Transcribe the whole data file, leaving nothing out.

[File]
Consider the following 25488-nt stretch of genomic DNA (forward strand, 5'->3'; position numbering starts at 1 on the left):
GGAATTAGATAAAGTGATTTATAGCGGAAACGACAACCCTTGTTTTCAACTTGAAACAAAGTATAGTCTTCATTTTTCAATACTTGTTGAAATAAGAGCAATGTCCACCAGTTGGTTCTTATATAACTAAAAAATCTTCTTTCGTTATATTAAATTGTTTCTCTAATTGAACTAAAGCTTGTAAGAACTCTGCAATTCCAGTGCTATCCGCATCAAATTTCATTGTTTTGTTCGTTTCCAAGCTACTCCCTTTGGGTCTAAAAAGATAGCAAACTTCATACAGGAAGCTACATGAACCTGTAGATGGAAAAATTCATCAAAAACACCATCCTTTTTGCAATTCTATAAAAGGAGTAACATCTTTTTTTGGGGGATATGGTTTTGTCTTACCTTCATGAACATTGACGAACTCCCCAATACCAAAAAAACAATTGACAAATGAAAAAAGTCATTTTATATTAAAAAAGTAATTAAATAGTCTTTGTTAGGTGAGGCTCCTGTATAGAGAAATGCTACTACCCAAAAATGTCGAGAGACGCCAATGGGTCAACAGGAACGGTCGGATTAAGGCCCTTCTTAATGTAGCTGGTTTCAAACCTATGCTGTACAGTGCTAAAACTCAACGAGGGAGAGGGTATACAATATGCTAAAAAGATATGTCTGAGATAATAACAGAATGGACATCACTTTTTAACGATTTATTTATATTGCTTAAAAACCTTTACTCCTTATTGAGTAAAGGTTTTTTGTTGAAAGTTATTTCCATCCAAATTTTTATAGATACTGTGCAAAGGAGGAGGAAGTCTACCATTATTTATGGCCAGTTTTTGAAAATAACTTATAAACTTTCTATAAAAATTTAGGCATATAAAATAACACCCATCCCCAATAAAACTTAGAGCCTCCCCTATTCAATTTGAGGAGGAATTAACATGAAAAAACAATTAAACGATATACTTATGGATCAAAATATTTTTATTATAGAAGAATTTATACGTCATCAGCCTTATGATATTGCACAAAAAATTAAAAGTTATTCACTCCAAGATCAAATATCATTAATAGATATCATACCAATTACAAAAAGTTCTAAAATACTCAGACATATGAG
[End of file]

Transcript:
Consider the following 25488-nt stretch of genomic DNA (forward strand, 5'->3'; position numbering starts at 1 on the left):
GGAATTAGATAAAGTGATTTATAGCGGAAACGACAACCCTTGTTTTCAACTTGAAACAAAGTATAGTCTTCATTTTTCAATACTTGTTGAAATAAGAGCAATGTCCACCAGTTGGTTCTTATATAACTAAAAAATCTTCTTTCGTTATATTAAATTGTTTCTCTAATTGAACTAAAGCTTGTAAGAACTCTGCAATTCCAGTGCTATCCGCATCAAATTTCATTGTTTTGTTCGTTTCCAAGCTACTCCCTTTGGGTCTAAAAAGATAGCAAACTTCATACAGGAAGCTACATGAACCTGTAGATGGAAAAATTCATCAAAAACACCATCCTTTTTGCAATTCTATAAAAGGAGTAACATCTTTTTTTGGGGGATATGGTTTTGTCTTACCTTCATGAACATTGACGAACTCCCCAATACCAAAAAAACAATTGACAAATGAAAAAAGTCATTTTATATTAAAAAAGTAATTAAATAGTCTTTGTTAGGTGAGGCTCCTGTATAGAGAAATGCTACTACCCAAAAATGTCGAGAGACGCCAATGGGTCAACAGGAACGGTCGGATTAAGGCCCTTCTTAATGTAGCTGGTTTCAAACCTATGCTGTACAGTGCTAAAACTCAACGAGGGAGAGGGTATACAATATGCTAAAAAGATATGTCTGAGATAATAACAGAATGGACATCACTTTTTAACGATTTATTTATATTGCTTAAAAACCTTTACTCCTTATTGAGTAAAGGTTTTTTGTTGAAAGTTATTTCCATCCAAATTTTTATAGATACTGTGCAAAGGAGGAGGAAGTCTACCATTATTTATGGCCAGTTTTTGAAAATAACTTATAAACTTTCTATAAAAATTTAGGCATATAAAATAACACCCATCCCCAATAAAACTTAGAGCCTCCCCTATTCAATTTGAGGAGGAATTAACATGAAAAAACAATTAAACGATATACTTATGGATCAAAATATTTTTATTATAGAAGAATTTATACGTCATCAGCCTTATGATATTGCACAAAAAATTAAAAGTTATTCACTCCAAGATCAAATATCATTAATAGATATCATACCAATTACAAAAAGTTCTAAAATACTCAGACATATGAG